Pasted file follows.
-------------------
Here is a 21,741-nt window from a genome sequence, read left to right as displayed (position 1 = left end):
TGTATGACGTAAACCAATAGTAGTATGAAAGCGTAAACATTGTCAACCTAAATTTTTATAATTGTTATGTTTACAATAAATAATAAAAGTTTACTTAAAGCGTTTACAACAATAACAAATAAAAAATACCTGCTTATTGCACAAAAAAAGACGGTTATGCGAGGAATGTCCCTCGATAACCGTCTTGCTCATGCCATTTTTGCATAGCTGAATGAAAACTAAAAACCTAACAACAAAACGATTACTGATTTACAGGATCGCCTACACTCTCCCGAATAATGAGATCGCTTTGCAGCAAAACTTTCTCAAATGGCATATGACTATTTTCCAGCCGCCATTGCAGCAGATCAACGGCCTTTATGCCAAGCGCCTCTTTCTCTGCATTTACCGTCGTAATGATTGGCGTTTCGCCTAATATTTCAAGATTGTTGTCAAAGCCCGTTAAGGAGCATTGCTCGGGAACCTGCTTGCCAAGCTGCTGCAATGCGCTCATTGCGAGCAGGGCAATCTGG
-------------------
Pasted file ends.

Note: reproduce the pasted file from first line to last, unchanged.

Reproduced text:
Here is a 21,741-nt window from a genome sequence, read left to right as displayed (position 1 = left end):
TGTATGACGTAAACCAATAGTAGTATGAAAGCGTAAACATTGTCAACCTAAATTTTTATAATTGTTATGTTTACAATAAATAATAAAAGTTTACTTAAAGCGTTTACAACAATAACAAATAAAAAATACCTGCTTATTGCACAAAAAAAGACGGTTATGCGAGGAATGTCCCTCGATAACCGTCTTGCTCATGCCATTTTTGCATAGCTGAATGAAAACTAAAAACCTAACAACAAAACGATTACTGATTTACAGGATCGCCTACACTCTCCCGAATAATGAGATCGCTTTGCAGCAAAACTTTCTCAAATGGCATATGACTATTTTCCAGCCGCCATTGCAGCAGATCAACGGCCTTTATGCCAAGCGCCTCTTTCTCTGCATTTACCGTCGTAATGATTGGCGTTTCGCCTAATATTTCAAGATTGTTGTCAAAGCCCGTTAAGGAGCATTGCTCGGGAACCTGCTTGCCAAGCTGCTGCAATGCGCTCATTGCGAGCAGGGCAATCTGG